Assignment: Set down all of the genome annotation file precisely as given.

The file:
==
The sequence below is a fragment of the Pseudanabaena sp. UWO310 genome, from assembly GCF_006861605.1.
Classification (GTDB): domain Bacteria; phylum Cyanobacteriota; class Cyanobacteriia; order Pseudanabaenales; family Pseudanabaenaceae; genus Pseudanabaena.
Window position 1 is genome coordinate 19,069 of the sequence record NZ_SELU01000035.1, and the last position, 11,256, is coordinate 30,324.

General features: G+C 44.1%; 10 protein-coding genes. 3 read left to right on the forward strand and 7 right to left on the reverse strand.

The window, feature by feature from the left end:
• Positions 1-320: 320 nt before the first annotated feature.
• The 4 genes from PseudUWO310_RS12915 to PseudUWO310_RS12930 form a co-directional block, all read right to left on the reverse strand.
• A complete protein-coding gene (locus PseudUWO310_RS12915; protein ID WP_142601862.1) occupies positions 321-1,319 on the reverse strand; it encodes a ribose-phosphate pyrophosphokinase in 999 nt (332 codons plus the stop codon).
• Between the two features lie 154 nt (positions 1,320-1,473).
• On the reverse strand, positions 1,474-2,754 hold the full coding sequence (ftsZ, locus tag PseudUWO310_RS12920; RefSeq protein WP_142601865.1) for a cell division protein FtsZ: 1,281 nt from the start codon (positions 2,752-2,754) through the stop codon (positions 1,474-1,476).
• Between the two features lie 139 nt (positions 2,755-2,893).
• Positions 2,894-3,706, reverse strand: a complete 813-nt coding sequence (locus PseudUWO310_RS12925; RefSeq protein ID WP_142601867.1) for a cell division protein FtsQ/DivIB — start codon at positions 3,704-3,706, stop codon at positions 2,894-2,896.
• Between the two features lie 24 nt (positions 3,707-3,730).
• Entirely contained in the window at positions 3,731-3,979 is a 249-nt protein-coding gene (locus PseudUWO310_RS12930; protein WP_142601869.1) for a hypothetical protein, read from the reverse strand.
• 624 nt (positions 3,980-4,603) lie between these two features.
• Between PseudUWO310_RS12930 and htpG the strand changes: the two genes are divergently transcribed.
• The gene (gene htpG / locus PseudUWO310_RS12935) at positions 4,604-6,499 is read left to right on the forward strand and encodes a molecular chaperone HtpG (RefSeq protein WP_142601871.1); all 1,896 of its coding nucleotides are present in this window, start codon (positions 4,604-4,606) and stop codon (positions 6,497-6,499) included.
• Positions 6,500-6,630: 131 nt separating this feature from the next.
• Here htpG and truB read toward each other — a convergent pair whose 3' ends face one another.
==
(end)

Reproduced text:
The sequence below is a fragment of the Pseudanabaena sp. UWO310 genome, from assembly GCF_006861605.1.
Classification (GTDB): domain Bacteria; phylum Cyanobacteriota; class Cyanobacteriia; order Pseudanabaenales; family Pseudanabaenaceae; genus Pseudanabaena.
Window position 1 is genome coordinate 19,069 of the sequence record NZ_SELU01000035.1, and the last position, 11,256, is coordinate 30,324.

General features: G+C 44.1%; 10 protein-coding genes. 3 read left to right on the forward strand and 7 right to left on the reverse strand.

The window, feature by feature from the left end:
• Positions 1-320: 320 nt before the first annotated feature.
• The 4 genes from PseudUWO310_RS12915 to PseudUWO310_RS12930 form a co-directional block, all read right to left on the reverse strand.
• A complete protein-coding gene (locus PseudUWO310_RS12915; protein ID WP_142601862.1) occupies positions 321-1,319 on the reverse strand; it encodes a ribose-phosphate pyrophosphokinase in 999 nt (332 codons plus the stop codon).
• Between the two features lie 154 nt (positions 1,320-1,473).
• On the reverse strand, positions 1,474-2,754 hold the full coding sequence (ftsZ, locus tag PseudUWO310_RS12920; RefSeq protein WP_142601865.1) for a cell division protein FtsZ: 1,281 nt from the start codon (positions 2,752-2,754) through the stop codon (positions 1,474-1,476).
• Between the two features lie 139 nt (positions 2,755-2,893).
• Positions 2,894-3,706, reverse strand: a complete 813-nt coding sequence (locus PseudUWO310_RS12925; RefSeq protein ID WP_142601867.1) for a cell division protein FtsQ/DivIB — start codon at positions 3,704-3,706, stop codon at positions 2,894-2,896.
• Between the two features lie 24 nt (positions 3,707-3,730).
• Entirely contained in the window at positions 3,731-3,979 is a 249-nt protein-coding gene (locus PseudUWO310_RS12930; protein WP_142601869.1) for a hypothetical protein, read from the reverse strand.
• 624 nt (positions 3,980-4,603) lie between these two features.
• Between PseudUWO310_RS12930 and htpG the strand changes: the two genes are divergently transcribed.
• The gene (gene htpG / locus PseudUWO310_RS12935) at positions 4,604-6,499 is read left to right on the forward strand and encodes a molecular chaperone HtpG (RefSeq protein WP_142601871.1); all 1,896 of its coding nucleotides are present in this window, start codon (positions 4,604-4,606) and stop codon (positions 6,497-6,499) included.
• Positions 6,500-6,630: 131 nt separating this feature from the next.
• Here htpG and truB read toward each other — a convergent pair whose 3' ends face one another.